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Old May 4, 2015, 06:54 AM
teamplayer teamplayer is offline
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Join Date: Sep 2013
Posts: 73
Default Auto Dealers Meet Facebook. Facebook Wins.

This article is interesting and a little funny. It is amusing to see these
practical no nonsense types trying to grapple with social media. It also
gives you an idea what you might face trying to get dealers to buy your
social media services

The full article is here


http://www.nytimes.com/2015/04/10/au...edia.html?_r=0

The Gap Between Auto Dealers and Social Media

Matt Howell, the general manager of a Hyundai dealership in Huntsville, Tex., has been in the auto business for 18 years. In all that time, he said, “I can think of one deal that originated on Facebook.”
In January, marketing managers at Hyundai’s American headquarters in Southern California persuaded Mr. Howell to give social media a more serious try. They asked him to use new software to post videos, photos and text updates suggested by the company on Facebook, Twitter and other social networks.
Two months into his social media experiment, the efforts had drawn such little reaction that Mr. Howell, 42, decided to drop out of the program.
Although he plans to keep posting photos of happy buyers on Facebook and encouraging them to write reviews, he does not have much use for the rest of it — especially since Hyundai began charging $275 a month for the service.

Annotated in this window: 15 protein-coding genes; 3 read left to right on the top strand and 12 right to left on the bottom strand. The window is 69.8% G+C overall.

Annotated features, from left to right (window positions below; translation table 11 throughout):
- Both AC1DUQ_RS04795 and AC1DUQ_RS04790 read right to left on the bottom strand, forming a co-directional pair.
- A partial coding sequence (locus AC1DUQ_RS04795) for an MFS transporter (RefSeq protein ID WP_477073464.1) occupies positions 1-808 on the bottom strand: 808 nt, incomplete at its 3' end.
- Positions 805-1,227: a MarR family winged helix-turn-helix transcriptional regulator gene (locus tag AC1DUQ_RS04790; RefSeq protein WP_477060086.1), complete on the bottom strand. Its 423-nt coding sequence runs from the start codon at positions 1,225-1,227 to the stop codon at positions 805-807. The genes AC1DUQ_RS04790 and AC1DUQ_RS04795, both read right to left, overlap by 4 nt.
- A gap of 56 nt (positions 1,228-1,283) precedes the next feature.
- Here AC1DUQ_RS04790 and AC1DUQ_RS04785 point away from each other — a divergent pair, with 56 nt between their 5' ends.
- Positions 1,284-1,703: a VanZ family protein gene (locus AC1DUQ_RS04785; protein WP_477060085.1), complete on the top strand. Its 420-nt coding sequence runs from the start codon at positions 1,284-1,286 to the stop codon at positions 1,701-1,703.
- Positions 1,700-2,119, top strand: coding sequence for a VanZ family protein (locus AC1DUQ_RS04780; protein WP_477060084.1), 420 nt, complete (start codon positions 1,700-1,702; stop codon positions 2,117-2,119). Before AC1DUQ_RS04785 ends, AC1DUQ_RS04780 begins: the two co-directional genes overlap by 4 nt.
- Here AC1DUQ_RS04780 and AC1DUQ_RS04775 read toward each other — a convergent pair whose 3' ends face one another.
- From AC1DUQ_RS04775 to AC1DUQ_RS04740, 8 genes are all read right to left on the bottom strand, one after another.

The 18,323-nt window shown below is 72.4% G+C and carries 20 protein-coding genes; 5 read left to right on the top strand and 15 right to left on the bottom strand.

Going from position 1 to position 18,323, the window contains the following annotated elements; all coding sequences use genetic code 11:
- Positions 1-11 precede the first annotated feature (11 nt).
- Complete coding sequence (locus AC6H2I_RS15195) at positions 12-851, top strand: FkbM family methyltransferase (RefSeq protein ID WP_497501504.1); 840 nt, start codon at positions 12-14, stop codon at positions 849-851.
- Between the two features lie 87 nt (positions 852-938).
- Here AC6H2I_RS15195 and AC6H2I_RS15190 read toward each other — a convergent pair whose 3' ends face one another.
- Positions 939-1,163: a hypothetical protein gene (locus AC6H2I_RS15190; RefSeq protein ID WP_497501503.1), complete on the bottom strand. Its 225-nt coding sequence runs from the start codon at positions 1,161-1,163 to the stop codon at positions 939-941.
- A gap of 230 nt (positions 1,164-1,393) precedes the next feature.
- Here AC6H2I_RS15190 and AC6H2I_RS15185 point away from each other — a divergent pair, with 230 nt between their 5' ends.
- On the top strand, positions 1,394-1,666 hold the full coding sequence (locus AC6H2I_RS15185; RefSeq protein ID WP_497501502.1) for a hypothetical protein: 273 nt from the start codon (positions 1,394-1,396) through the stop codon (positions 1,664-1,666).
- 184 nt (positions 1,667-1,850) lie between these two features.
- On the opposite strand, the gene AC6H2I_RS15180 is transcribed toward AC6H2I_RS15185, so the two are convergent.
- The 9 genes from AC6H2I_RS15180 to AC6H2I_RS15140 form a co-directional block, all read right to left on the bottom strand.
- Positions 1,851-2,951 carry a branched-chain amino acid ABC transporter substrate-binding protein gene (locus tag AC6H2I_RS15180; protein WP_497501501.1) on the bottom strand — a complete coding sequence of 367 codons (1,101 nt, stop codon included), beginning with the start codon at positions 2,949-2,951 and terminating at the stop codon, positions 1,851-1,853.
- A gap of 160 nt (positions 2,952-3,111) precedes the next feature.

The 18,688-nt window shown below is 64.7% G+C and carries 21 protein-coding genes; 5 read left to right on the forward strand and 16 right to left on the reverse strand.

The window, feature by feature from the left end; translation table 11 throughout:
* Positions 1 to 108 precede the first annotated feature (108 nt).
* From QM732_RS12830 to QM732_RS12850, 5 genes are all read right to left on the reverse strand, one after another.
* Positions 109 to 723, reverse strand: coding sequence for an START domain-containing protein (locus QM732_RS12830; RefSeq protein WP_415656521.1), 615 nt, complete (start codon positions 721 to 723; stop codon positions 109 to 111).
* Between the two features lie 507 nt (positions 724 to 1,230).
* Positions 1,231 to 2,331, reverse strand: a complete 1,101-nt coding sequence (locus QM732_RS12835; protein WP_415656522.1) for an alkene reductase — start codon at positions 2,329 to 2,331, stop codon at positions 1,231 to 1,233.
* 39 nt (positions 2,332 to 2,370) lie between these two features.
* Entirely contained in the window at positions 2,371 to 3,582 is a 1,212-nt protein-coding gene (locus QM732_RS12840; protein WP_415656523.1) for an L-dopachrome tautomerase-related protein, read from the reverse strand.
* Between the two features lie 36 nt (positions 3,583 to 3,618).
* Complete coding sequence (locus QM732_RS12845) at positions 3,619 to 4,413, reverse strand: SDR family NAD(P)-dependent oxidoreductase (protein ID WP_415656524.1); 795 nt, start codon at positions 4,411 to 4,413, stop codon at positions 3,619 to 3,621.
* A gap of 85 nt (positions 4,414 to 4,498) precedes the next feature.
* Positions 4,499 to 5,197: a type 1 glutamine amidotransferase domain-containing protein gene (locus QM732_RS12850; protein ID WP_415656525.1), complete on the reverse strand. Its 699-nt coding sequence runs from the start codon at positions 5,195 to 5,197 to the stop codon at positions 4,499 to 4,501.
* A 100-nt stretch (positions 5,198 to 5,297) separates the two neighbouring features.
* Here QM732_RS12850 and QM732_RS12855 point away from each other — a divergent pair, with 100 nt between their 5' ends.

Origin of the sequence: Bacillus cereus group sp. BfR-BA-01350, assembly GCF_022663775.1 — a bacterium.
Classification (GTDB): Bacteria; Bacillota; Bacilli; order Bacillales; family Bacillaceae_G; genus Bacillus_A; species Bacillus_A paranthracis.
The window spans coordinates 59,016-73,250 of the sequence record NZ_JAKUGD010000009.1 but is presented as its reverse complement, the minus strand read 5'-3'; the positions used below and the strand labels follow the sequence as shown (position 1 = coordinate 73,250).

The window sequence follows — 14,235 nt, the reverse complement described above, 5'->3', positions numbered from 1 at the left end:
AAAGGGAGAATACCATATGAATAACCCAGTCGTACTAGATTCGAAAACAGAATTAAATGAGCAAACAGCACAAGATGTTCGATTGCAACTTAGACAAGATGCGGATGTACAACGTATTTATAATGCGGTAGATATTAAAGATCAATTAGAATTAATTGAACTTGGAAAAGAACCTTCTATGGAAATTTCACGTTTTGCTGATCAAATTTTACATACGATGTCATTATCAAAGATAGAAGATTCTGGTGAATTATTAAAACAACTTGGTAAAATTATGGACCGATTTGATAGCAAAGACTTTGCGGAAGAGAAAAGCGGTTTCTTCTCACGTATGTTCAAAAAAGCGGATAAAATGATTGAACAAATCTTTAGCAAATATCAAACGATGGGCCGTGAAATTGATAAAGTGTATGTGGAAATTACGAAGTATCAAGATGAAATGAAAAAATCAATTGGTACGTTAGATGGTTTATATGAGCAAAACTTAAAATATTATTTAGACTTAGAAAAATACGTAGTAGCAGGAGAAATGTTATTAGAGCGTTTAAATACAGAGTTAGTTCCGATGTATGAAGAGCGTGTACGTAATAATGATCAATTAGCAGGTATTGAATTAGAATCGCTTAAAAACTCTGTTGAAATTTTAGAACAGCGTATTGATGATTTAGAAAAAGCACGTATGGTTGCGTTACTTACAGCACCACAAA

To Mr. Howell, selling a car boils down to one basic principle: Treat your customers well, and they will sing your praises to friends and family. “Those personal relationships are more important,” he said
Hyundai of Huntsville’s experience illustrates how far social media still has to go to serve small, locally focused businesses. While large companies have learned how to stand out on social networks and get lots of hand-holding from sites like Facebook and Twitter, most local business owners are left on their own and remain stumped by social marketing.
Nowhere is that gulf more apparent than in the auto industry. Car manufacturers including Hyundai and Ford Motor have embraced social media and spend tens of millions of dollars on sophisticated marketing campaigns. Yet many of their local dealers barely maintain a Facebook page.
Some experts question whether local businesses even need to be active on social media.
“It’s like the old days: You need to be in the Yellow Pages. But is it going to meaningfully drive your business? Probably not,” said Chris Luo, who headed Facebook’s efforts to woo small and medium-size advertisers until 2012 and now works for FiveStars, a start-up that helps small businesses keep up with loyal customers
Still, if a business does plunge into social media, Facebook and outside experts said, the most reliable route to success is to pay to promote posts as ads — something that Hyundai is not yet teaching its dealers.
“If you want predictable results for your business, ads are a cost-effective way to get them,” said Dan Levy, Facebook’s global director of small business.
Hyundai said it knows social media advertising is important, but it noted that dealers need to learn the basics of creating good content first. “If you hit anyone with it all at once, it would be very overwhelming,” said Jon Budd, who oversees new media at Hyundai Motor America.
He said that the three-year program had just begun and that it was too soon to judge the results.